I need first to express my sorrow at the neglected state of this blog of late, and wholeheartedly promise that it shant continue after the wedding. 19 days. I feel consumed. The sheer terror at putting on this event of love, music and theatrics, a scale on which I feel no way qualified… I am saturated in it – the fretting. A soaking rag. It creeps up between the spaces, filling the negatives…
I had a dress fitting you see. Several in fact. More to be done. Seamstresses get all sorts of attached for some reason and keep drawing you back to the room littered with pins and mirrors. Don’t lose any weight, now don’t gain any either.
“No more skinny!”
“No more cookie!”
It was too long, my dress. One thing that continues to come back and surprise me over and over, a metronome swing? The experts don’t step in. I’m a bride without my training wheels and none of my mothers for hire seem to be quick to hop off the playground bench and right me before I topple. YOU PEOPLE DO THIS ALL THE TIME! I’VE NEVER PLANNED A WEDDING BEFORE! I strode circles about the unnaturally lit room behind a bridal shop off I-95, struggling not to step on the scalloped hem of the dress.
The heavy dress that really needed a hoop skirt, not a crinoline in order to achieve the fullness in the designer’s photos – one more conclusion I was left to come upon by my lonesome, no help from the pros.
I wasn’t alone that day, no thanks to myself. I had every intention of arriving unattended. It seemed an unnecessary weight to place upon the already laden shoulders of my local bridesmaids. I mean, I’m trying on a dress for the 17th time. No need to call forth the calvary. I love these girls, hence my asking attendance and dress buying of them. Fitting hovers towards the bottom of enjoyable pre-wedding activities for me, so why demand their simultaneous bother?
At the 11th hour, one such friend asked if anyone was joining me for this, yet another mirror scrutiny, and if not, could she come along? Perplexed but amenable, I agreed.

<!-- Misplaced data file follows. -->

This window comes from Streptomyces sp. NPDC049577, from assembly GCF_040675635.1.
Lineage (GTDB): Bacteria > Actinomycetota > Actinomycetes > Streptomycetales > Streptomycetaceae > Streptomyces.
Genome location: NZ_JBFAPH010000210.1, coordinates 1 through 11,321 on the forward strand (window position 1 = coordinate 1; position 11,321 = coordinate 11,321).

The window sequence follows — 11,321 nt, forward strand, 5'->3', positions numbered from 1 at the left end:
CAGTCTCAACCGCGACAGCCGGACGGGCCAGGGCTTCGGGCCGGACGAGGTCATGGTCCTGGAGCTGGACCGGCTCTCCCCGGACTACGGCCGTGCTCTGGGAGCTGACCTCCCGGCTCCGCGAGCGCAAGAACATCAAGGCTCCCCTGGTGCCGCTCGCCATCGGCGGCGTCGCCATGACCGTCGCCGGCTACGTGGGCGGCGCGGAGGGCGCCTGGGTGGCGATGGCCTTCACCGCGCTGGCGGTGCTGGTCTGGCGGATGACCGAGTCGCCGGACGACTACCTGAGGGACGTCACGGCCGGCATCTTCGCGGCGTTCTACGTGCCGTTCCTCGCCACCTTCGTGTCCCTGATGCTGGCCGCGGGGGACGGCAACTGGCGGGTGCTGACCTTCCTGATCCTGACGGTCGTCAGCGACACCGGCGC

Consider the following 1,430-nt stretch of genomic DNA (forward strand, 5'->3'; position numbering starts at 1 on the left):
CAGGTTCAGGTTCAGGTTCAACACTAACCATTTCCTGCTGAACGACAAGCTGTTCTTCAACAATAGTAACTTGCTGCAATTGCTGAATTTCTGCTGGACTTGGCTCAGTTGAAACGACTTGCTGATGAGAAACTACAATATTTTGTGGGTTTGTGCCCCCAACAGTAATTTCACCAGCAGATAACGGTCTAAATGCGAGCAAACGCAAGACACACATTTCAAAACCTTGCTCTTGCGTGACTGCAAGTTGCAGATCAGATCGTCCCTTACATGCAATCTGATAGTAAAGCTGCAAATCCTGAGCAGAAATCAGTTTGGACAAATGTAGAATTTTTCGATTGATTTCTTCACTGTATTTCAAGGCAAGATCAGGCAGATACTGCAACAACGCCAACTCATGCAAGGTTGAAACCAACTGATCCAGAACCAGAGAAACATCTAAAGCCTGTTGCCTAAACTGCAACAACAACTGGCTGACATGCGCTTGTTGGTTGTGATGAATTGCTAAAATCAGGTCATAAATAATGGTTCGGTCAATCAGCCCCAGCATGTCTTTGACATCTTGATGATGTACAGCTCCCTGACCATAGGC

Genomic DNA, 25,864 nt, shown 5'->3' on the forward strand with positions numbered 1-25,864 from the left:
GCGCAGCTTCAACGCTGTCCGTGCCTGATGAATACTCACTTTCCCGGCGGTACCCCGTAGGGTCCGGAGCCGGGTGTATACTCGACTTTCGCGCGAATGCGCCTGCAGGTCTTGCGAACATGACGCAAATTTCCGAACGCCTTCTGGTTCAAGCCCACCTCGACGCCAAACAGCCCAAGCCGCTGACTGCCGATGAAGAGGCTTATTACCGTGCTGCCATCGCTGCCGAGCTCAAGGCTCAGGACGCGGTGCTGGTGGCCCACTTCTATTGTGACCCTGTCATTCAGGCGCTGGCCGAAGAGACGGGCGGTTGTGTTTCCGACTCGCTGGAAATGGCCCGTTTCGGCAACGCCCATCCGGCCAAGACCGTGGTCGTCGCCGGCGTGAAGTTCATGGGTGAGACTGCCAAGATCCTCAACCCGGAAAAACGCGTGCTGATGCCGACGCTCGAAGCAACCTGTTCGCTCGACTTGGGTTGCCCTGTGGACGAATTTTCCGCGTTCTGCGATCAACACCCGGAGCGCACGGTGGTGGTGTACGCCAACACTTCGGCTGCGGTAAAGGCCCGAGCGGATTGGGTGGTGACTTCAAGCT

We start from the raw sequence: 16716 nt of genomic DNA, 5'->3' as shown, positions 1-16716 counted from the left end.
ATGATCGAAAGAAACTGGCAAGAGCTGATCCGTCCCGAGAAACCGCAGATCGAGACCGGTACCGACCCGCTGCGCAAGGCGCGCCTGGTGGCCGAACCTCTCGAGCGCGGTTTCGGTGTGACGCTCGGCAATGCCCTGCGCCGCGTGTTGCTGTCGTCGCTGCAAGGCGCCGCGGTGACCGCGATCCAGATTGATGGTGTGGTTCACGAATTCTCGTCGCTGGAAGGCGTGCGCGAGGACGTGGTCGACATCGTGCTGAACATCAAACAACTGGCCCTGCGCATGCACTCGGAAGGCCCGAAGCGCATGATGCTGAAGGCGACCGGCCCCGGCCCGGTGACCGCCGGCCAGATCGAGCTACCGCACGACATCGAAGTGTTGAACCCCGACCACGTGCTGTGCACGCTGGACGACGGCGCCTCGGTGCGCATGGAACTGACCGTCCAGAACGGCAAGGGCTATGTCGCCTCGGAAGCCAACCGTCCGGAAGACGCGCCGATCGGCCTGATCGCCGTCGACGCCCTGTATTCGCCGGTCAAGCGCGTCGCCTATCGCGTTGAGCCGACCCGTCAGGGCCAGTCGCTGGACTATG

We arrived 6 minutes late – traffic can only be predicted to be unpredictable ’round these parts. There was another bride in the room, in a chair next to her mom. She held a used up copy of The Knot magazine and the biggest leather bag I’d ever seen a tiny girl tote. Her hair was light blonde and her expression was delight and nerves. As she reemerged from beyond the canvas curtain in her lace A-line romance, her mother flitted around her hem, straightening the taupe bow at her back, speaking her displeasure at the way the bust failed to flatter, directing the seamstress to adjust this piece and make sure that this looks that way.
My thoughts flew all the way to Pennsylvania, to my own mother, for so many reasons unable to be here directing the seamstress with her opinions of my own silk satin fairytale. Back in Florida, it was time to wriggle into my own dress.
It was my dear friend who sprang from that bench as I tottered, toes tangled in tulle, and pointed out that it was too long and showing the seamstress where perhaps we needed to tuck it under. I remember thinking to myself Ok, it’s a little long, but no big deal. I’m going to have to pin the front up somehow. Maybe get taller shoes. No, can’t do that, these are already a little tall for dancing with Dad. Ok, maybe more crinoline. This giant $84 one they sold me still doesn’t seem to be holding up under the weight of my dress anyway. That will lift it. I’ll figure out something… I discovered myself surprised when she suggested it be further altered by the expert I had not moments ago handed a healthy stack of $20s to.
Jeepers was I not going to even suggest that she fix it? Should she not have noticed my difficulty in walking? Was she simply contented to send me down in the aisle, a YouTube video waiting to happen? What was wrong with the both of us?
I realized as I watched the blonde and her hawk-eyed mother, that I really did need someone there with me. Had I gone alone, I’d have stood there, all cream and beads and extra inch at the hem, and cried.
I know my mother would sell all of her Stephen King books to be here with me for these moments. But living is ever a comedy of circumstance and what is it that they say, whomever you imagine they to be?
It takes a village?
It’s taken a village to raise this girl, this lucky girl. How lost would she surely have found herself without them? And what a girl she’s growing up to be, thanks in large part to each and every one of them, and to all of you.